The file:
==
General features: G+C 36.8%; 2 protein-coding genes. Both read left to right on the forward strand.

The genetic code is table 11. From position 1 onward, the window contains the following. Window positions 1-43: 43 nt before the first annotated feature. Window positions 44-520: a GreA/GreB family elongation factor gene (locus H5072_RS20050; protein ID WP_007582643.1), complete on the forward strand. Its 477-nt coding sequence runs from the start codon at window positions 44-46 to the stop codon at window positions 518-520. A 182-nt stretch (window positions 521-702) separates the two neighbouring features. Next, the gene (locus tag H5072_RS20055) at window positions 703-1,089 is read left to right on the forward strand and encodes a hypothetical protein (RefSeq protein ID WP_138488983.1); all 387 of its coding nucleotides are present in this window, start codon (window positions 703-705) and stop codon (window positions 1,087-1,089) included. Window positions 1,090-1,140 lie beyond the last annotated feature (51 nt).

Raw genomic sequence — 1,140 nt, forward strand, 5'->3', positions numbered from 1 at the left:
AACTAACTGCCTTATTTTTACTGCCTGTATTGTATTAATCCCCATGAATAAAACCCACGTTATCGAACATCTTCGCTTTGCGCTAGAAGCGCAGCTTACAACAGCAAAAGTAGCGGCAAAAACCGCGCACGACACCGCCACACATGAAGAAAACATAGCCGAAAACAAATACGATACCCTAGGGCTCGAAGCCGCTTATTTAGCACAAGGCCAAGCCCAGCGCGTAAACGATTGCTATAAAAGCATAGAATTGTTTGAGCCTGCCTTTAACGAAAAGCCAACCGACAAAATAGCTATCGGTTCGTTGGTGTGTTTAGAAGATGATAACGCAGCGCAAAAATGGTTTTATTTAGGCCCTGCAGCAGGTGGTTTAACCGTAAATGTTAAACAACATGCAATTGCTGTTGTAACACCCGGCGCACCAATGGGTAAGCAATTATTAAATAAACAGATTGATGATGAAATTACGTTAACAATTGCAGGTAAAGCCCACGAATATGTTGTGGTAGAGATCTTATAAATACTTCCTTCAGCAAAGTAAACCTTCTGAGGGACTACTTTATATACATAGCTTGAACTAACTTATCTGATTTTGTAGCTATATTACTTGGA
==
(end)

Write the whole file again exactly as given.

General features: G+C 36.8%; 2 protein-coding genes. Both read left to right on the forward strand.

The genetic code is table 11. From position 1 onward, the window contains the following. Window positions 1-43: 43 nt before the first annotated feature. Window positions 44-520: a GreA/GreB family elongation factor gene (locus H5072_RS20050; protein ID WP_007582643.1), complete on the forward strand. Its 477-nt coding sequence runs from the start codon at window positions 44-46 to the stop codon at window positions 518-520. A 182-nt stretch (window positions 521-702) separates the two neighbouring features. Next, the gene (locus tag H5072_RS20055) at window positions 703-1,089 is read left to right on the forward strand and encodes a hypothetical protein (RefSeq protein ID WP_138488983.1); all 387 of its coding nucleotides are present in this window, start codon (window positions 703-705) and stop codon (window positions 1,087-1,089) included. Window positions 1,090-1,140 lie beyond the last annotated feature (51 nt).

Raw genomic sequence — 1,140 nt, forward strand, 5'->3', positions numbered from 1 at the left:
AACTAACTGCCTTATTTTTACTGCCTGTATTGTATTAATCCCCATGAATAAAACCCACGTTATCGAACATCTTCGCTTTGCGCTAGAAGCGCAGCTTACAACAGCAAAAGTAGCGGCAAAAACCGCGCACGACACCGCCACACATGAAGAAAACATAGCCGAAAACAAATACGATACCCTAGGGCTCGAAGCCGCTTATTTAGCACAAGGCCAAGCCCAGCGCGTAAACGATTGCTATAAAAGCATAGAATTGTTTGAGCCTGCCTTTAACGAAAAGCCAACCGACAAAATAGCTATCGGTTCGTTGGTGTGTTTAGAAGATGATAACGCAGCGCAAAAATGGTTTTATTTAGGCCCTGCAGCAGGTGGTTTAACCGTAAATGTTAAACAACATGCAATTGCTGTTGTAACACCCGGCGCACCAATGGGTAAGCAATTATTAAATAAACAGATTGATGATGAAATTACGTTAACAATTGCAGGTAAAGCCCACGAATATGTTGTGGTAGAGATCTTATAAATACTTCCTTCAGCAAAGTAAACCTTCTGAGGGACTACTTTATATACATAGCTTGAACTAACTTATCTGATTTTGTAGCTATATTACTTGGA